How does an Open Theist explain all the prophecies fulfilled in the life of Jesus?

Question: Throughout the Gospels it says that Jesus “fulfilled that which was written.” Some of these prophecies are very specific and involve free decisions of people. For example, a guard freely chose to give Jesus vinegar instead of water (Jn 19:28), yet John says this was prophesied in the Old Testament, hundred of years before Jesus came on the scene. And it was Herod’s choice to slaughter newborn males in Bethlehem that led Mary and Joseph to take Jesus to Egypt. Yet Matthew says this was done to fulfill the prophecy, “Out of Egypt I have called my son” (Mt 2:14-15). How does an Open Theist explain this, because Open Theism holds that future free actions cannot be foreknown?

Answer: Even if we grant that the specific things done to Jesus that “fulfill scripture” had to happen (which I’ll argue against in a moment), this would not present any difficultly to the open view. The open view holds that some of the future is open, not all of it. God can pre-settle as much of the future as he wants to pre-settle. If, in order to fulfill specific prophecies, God needed to providentially orchestrate things so that certain people with evil characters played out their evil intentions in specific ways, he could easily do this, and do so with impunity.

But I have no reason to think God needed to do this, for if we look closely at the evidence within its historical context, it becomes clear that none of the specific things done to Jesus by others had to happen the way they did.

Go back and look at the specific passages that were “fulfilled” when people did things to Jesus. You’ll find that none of them are predictions. For example, in Hosea 11:1, which Matthew says Jesus fulfilled, the Lord says,”Out of Egypt I have called my son.” The Lord’s not predicting anything in this passage. He’s referring to Israel and is simply recalling the fact that he delivered them out of Egypt and led them into the promised land. And in Psalm 69:21 we find David complaining that his enemies, “gave me poison for food, and for my thirst they gave me vinegar to drink” (vs. 21). He’s not predicting anything in this passage. He’s simply complaining about how’s he’s been treated.

There’s nothing remotely predictive about either passage. If Jesus hadn’t gone into Egypt and if no one had give Jesus vinegar to drink, no one would be sitting around wondering why these passages weren’t “fulfilled.” Proof of this is that no one today wonders why no one gave Jesus “poison for food,” though that is mentioned in the same sentence as David complaining because he received “vinegar to drink.” Along the same lines, one has to wonder how the second half of a sentence could be a prophecy that had to be fulfilled, but not the first half!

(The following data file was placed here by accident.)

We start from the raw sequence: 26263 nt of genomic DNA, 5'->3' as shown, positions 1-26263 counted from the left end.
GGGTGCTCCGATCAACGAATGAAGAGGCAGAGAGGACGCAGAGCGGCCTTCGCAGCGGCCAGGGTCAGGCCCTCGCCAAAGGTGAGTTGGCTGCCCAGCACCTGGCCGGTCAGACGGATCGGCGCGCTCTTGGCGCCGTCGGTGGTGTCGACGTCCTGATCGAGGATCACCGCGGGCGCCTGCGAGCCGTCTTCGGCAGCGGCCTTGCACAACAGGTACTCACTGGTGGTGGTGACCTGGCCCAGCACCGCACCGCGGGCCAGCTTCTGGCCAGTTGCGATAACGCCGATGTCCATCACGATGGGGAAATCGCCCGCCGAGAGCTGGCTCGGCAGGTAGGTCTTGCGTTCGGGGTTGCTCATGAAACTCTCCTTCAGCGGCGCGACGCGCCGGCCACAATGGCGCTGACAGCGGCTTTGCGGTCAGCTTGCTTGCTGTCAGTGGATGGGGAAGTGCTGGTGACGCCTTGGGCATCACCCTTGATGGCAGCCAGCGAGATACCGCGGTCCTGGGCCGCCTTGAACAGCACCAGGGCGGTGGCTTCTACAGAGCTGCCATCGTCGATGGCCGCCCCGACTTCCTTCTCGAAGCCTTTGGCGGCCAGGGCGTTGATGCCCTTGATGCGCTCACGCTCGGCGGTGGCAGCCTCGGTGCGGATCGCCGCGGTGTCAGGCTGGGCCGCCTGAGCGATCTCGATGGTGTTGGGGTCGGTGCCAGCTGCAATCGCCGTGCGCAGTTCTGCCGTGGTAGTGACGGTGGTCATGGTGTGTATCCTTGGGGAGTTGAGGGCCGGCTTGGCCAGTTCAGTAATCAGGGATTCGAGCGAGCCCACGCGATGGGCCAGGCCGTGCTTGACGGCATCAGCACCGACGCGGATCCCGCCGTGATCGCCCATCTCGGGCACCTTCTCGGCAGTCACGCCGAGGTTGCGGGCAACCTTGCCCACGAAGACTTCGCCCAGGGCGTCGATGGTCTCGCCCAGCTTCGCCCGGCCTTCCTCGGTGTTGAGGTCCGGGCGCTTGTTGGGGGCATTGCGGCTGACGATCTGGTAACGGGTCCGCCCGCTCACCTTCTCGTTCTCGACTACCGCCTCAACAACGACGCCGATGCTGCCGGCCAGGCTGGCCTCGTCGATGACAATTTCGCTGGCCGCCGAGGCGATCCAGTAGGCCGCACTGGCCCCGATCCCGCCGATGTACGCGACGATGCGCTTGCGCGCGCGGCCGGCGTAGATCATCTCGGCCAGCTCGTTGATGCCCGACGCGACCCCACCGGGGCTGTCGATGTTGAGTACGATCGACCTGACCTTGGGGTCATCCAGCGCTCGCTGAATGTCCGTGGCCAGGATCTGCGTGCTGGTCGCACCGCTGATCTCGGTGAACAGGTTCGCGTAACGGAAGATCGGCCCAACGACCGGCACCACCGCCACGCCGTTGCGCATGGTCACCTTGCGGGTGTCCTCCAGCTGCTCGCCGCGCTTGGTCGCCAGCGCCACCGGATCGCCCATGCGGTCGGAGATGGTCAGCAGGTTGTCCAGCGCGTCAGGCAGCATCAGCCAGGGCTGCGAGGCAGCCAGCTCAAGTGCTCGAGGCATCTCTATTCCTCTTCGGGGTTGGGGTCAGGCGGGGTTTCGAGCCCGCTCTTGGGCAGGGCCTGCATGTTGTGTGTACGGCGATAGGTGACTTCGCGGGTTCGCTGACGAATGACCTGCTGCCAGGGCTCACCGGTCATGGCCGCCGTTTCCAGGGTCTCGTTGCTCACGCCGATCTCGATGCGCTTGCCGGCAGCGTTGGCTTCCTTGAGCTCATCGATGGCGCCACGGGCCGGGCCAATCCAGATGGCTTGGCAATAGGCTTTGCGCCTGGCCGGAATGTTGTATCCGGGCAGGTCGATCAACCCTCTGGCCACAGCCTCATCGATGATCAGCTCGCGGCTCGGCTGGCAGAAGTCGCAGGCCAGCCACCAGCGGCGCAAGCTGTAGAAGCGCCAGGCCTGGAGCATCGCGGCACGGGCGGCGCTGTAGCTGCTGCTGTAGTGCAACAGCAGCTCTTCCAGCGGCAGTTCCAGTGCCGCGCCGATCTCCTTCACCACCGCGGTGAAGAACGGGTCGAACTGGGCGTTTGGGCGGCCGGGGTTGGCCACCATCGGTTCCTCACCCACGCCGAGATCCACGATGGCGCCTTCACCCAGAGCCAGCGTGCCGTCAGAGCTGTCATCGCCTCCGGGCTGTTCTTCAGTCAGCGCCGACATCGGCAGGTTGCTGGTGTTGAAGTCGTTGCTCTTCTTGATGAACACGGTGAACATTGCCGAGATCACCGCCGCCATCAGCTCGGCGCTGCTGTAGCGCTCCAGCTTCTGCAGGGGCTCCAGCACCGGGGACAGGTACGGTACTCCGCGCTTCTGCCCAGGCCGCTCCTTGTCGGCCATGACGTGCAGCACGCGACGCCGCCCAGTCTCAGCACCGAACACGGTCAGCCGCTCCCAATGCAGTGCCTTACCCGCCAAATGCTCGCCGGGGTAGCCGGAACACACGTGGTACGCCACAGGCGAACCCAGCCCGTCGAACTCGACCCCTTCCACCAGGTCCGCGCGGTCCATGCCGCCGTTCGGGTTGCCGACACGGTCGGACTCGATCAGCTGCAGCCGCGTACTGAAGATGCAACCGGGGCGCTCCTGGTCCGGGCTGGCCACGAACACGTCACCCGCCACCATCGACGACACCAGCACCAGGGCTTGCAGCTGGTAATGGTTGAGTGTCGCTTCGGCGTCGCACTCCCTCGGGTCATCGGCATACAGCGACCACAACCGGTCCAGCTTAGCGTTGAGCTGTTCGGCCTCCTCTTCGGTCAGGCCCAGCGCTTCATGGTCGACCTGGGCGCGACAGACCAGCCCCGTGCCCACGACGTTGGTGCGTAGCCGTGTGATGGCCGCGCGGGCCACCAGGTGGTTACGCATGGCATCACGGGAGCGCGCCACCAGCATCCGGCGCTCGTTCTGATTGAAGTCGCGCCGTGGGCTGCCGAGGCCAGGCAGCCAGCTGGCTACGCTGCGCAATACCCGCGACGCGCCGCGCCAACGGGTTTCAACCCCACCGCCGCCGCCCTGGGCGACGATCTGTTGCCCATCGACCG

The reason people today often think that the things “fulfilled” in Jesus’ life had to happen is that we tend to impose an occult, crystal ball sort of interpretation on the word “fulfilled.” When we today think of prophecy and of things being “fulfilled,” we tend to think of soothsayers like Nostradamus or Jeanne Dixon. We then import this occultic understanding into our reading of the Bible. But this is clearly not how ancient Jews generally thought about prophecy or about things being “fulfilled.”

Ancient Jews often said a contemporary event “fulfilled” something written in Scripture when they believed an event paralleled something in Scripture and illustrated in a superlative way the principle found in that Scripture. (This is known as a form of midrash). So when Jesus’ family happened to escape to Egypt and then return home from Egypt, Matthew saw a parallel between Jesus’ life and Israel, for both came out of Egypt. Since part of his purpose in writing his Gospel is to present Jesus as the embodiment of Israel, he points out this parallel and says Jesus “fulfilled” the Hosea passage. But Jesus didn’t have to go to Egypt. And Herod didn’t have to kill the Bethlehem baby boys.

So too, when Jesus happened to be given vinegar to drink, John noticed that this paralleled something that happened to David. Jesus thus illustrates, in a superlative way, the kind of mistreatment God’s servants have always endured. But the guard didn’t have to give Jesus vinegar to drink.

Now, this isn’t to say that there were no genuine predictions made about the Messiah in the Old Testament. Nor is it to deny that there weren’t a few things about Jesus’ ministry that had to happen. For example, I think Jesus had to suffer and die, and I think this was predicted in the Old Testament. But the vast majority of things that were “fulfilled” in Jesus’ life weren’t predicted and didn’t need to happen.

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